The forum of local governments along the coast, part of the Federation of Local Authorities in Israel, which represents all the local authorities along Israel’s shoreline, has expressed great frustration over the lack of government action. Last year, the forum approached the government, along with the Israel Union for Environmental Defense nonprofit organization, demanding to create a reference scenario for the rise in sea level, but the government did not agree to do so. The head of the forum, former Interior Minister Ophir Pines-Paz, who is also the head of the Institute for Local Government at Tel Aviv University, and the chairman of the forum, Herzliya mayor Moshe Fadlon, told Haaretz that already as of today, we are witnessing damage because of the rise in sea level. “There is a rise in damage and in the collapse of cliffs, a rise in storms coming off the sea, increasing penetration of sea water into [drainage and other infrastructure outlets] and streams, erosion of beaches and a rise in flooding from the east,” they said.
Pines-Paz and Fadlon said they fear for the future because the rise in sea level will lead to “damage to the function of coastal infrastructure in general, and the outlets of drainage systems in particular, damage to public and private structures on the beaches, a need to invest resources in raising coastal structures, reinforcing or moving them to the east and harming tourism. All these will lead to heavy economic losses to both local governments along the coast and to property owners.”
Orly Babitsky, an expert in coastal management and sustainability who work with the forum of coastal local governments and cities such as Tel Aviv, Herzliya and Eilat – warns of the worst-case scenario, in other words, a combination of the rise in sea level along with an extreme climatic event. “In such a situation, powerful waves will reach the shore on an already higher sea level from the west, and large quantities of surface runoff from the east. This is a situation that will leave the shore in a ‘vise’ and is expected to significantly affect the entire surroundings, natural and human,” she said.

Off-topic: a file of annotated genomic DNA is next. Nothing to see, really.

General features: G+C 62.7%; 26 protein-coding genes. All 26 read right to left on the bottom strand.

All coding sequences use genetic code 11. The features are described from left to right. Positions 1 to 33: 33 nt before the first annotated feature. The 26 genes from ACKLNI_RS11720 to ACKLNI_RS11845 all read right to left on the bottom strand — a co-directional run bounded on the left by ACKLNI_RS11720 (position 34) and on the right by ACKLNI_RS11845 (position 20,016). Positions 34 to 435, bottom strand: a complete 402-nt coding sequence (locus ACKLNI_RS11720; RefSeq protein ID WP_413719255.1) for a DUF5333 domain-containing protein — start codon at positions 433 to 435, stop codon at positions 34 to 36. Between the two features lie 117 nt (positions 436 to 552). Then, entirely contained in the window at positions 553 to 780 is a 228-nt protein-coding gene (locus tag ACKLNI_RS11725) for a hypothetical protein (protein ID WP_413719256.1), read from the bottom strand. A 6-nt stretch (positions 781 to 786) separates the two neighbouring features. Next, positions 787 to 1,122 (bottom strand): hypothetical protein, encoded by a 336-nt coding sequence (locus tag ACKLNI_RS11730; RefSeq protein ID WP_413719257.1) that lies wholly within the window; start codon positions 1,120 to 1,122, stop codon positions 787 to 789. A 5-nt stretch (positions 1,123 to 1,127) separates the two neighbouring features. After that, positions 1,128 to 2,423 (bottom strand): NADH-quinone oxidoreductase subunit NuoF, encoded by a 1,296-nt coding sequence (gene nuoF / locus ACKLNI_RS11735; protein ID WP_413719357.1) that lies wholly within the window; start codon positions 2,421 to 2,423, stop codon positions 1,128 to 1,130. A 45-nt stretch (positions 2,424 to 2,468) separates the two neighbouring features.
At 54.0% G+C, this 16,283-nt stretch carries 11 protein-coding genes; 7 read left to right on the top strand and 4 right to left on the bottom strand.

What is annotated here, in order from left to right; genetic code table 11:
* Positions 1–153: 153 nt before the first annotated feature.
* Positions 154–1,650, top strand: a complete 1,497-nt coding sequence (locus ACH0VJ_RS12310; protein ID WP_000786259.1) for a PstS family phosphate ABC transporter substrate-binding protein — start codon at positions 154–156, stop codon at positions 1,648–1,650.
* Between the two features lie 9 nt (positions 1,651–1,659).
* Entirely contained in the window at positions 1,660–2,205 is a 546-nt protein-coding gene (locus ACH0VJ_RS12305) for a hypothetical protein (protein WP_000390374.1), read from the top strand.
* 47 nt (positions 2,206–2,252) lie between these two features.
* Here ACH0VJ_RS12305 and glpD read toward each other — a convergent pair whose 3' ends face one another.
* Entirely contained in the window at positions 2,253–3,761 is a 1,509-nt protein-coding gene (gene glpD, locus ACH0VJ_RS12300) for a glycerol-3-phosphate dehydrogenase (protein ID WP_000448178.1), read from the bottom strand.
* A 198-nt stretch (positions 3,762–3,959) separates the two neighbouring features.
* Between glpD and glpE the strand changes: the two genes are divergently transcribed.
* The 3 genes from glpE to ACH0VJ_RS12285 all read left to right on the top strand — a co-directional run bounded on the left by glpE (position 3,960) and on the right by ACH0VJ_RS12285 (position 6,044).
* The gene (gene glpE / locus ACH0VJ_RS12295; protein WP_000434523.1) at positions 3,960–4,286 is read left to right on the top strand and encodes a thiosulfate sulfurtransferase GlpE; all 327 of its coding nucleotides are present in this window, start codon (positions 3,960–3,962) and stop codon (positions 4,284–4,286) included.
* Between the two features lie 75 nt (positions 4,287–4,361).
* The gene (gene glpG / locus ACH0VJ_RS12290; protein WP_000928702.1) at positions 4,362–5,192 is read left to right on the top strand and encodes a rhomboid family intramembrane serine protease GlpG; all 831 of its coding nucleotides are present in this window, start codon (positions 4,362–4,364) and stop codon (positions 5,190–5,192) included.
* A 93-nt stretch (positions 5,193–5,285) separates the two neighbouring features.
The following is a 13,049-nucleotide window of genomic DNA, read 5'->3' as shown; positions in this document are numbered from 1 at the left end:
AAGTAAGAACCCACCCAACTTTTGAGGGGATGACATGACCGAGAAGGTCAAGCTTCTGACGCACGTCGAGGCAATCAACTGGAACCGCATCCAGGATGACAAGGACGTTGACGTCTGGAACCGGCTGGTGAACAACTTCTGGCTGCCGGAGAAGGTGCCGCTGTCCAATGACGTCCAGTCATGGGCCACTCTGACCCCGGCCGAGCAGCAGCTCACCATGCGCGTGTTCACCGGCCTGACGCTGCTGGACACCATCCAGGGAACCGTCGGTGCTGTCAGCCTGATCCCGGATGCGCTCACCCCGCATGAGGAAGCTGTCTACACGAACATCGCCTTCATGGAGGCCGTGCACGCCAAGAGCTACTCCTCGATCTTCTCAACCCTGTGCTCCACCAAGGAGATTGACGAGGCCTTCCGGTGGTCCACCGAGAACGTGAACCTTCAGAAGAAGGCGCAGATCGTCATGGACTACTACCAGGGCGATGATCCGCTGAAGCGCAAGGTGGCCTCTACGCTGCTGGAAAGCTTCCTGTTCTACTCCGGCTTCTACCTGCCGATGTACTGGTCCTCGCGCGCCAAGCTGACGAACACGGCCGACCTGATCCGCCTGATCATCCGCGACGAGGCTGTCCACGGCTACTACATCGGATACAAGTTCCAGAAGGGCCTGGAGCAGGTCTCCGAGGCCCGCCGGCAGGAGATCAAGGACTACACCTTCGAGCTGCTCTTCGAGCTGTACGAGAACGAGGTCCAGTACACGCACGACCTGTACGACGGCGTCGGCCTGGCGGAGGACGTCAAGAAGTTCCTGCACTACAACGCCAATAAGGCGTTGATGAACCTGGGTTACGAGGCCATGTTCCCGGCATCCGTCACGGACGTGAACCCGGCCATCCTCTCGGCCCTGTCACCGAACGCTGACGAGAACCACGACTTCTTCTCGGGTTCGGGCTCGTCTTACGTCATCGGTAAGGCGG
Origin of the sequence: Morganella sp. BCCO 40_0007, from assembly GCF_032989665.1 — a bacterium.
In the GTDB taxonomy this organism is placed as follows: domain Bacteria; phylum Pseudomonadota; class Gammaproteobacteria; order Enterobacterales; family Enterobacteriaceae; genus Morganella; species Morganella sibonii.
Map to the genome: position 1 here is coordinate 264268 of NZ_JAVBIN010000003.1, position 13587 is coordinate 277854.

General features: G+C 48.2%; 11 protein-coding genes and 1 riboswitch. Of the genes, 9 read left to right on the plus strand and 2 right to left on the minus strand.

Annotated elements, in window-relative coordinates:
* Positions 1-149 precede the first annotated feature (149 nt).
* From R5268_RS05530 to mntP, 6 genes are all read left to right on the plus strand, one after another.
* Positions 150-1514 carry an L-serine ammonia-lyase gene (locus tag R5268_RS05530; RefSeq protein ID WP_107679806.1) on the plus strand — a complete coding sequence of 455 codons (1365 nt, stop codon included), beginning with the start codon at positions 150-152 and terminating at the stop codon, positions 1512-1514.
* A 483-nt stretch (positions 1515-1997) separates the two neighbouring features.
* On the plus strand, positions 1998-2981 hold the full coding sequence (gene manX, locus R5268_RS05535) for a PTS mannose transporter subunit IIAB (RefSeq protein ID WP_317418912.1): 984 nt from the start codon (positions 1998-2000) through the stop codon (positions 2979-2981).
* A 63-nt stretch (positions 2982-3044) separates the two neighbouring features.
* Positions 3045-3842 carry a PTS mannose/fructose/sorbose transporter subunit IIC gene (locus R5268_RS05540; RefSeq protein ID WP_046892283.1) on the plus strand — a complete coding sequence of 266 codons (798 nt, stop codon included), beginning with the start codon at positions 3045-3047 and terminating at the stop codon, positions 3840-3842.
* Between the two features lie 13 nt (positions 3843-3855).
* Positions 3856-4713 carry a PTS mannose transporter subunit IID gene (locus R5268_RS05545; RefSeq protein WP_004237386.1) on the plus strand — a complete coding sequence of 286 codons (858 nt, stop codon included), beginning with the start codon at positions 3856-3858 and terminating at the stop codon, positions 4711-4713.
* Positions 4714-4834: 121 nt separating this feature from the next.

The Tel Aviv municipality is tired of waiting for the government and has begun conducting studies and independent steps for protection. Among these actions, the city has prepared a sensitivity map of the shore, established a unit for the development of the marine area – and in the next few weeks will issue a request for proposals from research organizations to study the effect of the rise in sea level on the city’s entire shoreline. The municipality said they are “monitoring information on a regular basis, but that is not enough. The view must be global and include fixed marine protections, too. Unfortunately, there a large shortage of data on a national level,” said city hall.
So what comes next? Kronfeld-Schor from the Environmental Protection Ministry says that in order to understand the expected implications of the rise in sea level, the ministry is now building a climate risk portal, where maps of the rise in sea level will be presented, as well as its expected implications under different scenarios, among other information.
The IDF Spokesman’s Unit told Haaretz that “in light of the understanding that the climate crisis has potential consequences on developing and operating the IDF’s forces, staff work is underway now, and is in its advanced stages, for providing a long term solution.”
The director general of the Survey of Israel, Hagay Ronen, recently ordered the establishment of a special unit for climate crisis issues, which will provide the government with data and measurement tools. “Measurement capabilities, an aerial photo archive, geographical information and the analytical abilities of the center are a central tool in preparing for and formulating a national plan on the issue,” said Ronen.